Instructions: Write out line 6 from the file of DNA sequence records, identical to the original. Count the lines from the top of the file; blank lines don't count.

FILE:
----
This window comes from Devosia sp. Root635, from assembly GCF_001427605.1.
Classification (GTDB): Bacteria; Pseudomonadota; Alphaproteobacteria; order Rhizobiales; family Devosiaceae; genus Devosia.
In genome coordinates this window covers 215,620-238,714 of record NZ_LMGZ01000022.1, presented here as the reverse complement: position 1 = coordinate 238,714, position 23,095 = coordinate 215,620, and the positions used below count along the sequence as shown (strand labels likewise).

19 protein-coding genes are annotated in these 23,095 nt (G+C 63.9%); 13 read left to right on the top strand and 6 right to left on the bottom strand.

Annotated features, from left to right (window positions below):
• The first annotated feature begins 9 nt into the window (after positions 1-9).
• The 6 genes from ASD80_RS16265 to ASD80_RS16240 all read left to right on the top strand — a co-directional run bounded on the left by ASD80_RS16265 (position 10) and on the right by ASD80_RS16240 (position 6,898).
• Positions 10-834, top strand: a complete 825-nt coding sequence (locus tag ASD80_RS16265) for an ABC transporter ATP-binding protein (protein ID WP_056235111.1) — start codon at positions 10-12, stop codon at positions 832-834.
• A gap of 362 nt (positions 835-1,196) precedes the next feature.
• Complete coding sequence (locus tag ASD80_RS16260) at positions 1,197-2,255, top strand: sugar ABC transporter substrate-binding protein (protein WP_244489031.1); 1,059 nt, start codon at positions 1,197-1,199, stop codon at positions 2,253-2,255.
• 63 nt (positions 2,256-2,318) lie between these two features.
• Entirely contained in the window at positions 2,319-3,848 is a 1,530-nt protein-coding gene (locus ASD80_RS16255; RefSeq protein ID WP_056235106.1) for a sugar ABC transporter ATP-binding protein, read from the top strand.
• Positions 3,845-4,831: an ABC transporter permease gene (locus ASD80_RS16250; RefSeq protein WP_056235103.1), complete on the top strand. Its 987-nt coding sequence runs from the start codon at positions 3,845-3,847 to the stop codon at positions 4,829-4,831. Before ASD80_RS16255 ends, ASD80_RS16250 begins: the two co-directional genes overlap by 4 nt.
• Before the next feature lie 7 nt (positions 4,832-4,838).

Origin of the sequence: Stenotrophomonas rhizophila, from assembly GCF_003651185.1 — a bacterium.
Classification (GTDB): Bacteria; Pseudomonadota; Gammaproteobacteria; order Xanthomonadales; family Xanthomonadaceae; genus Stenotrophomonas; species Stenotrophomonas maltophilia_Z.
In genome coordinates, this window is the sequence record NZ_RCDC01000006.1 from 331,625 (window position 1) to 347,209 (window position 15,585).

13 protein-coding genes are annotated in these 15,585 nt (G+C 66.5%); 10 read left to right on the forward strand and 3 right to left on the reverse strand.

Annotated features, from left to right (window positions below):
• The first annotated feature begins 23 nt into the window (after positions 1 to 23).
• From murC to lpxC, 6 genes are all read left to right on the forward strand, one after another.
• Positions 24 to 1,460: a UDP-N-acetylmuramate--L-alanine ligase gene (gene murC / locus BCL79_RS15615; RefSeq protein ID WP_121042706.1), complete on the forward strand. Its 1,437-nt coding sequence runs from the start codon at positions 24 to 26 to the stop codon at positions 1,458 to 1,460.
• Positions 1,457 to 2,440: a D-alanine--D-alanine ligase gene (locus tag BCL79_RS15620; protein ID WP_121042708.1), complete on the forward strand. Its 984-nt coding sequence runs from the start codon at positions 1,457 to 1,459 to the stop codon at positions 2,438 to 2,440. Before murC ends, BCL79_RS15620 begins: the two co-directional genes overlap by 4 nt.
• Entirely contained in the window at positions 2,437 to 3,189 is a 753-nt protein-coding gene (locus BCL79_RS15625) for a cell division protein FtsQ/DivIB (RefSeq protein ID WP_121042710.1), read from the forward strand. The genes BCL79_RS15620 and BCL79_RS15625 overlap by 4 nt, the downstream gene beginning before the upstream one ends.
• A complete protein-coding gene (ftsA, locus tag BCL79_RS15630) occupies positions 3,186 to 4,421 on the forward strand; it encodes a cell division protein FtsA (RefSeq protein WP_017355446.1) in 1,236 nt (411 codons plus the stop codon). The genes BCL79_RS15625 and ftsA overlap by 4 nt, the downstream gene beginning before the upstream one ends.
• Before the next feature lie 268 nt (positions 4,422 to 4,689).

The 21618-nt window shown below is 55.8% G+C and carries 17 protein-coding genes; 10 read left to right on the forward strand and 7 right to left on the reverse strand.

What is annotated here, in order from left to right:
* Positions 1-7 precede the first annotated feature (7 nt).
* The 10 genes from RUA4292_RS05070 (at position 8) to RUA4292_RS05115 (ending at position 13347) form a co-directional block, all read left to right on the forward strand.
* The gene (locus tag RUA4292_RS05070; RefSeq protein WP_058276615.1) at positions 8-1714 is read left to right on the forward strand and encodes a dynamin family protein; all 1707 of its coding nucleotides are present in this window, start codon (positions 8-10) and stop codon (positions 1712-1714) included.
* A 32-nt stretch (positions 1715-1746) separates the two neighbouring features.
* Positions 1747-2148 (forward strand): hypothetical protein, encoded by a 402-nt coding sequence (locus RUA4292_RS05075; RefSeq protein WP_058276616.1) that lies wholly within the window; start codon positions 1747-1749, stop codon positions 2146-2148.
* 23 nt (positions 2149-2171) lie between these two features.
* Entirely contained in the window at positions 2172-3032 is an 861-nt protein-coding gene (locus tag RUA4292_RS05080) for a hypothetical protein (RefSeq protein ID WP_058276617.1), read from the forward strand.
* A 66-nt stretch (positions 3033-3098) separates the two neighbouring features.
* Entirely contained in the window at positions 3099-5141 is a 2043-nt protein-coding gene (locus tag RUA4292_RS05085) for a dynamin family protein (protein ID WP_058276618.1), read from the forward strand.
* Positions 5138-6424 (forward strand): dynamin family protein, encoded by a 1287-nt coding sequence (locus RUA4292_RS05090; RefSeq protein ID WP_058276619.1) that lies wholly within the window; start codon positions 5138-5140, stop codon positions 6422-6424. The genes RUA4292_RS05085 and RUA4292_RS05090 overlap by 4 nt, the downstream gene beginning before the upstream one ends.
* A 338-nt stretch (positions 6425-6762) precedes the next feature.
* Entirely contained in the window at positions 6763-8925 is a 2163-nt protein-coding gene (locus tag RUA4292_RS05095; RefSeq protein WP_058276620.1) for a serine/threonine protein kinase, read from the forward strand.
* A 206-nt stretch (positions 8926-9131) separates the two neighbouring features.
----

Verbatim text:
• The first annotated feature begins 9 nt into the window (after positions 1-9).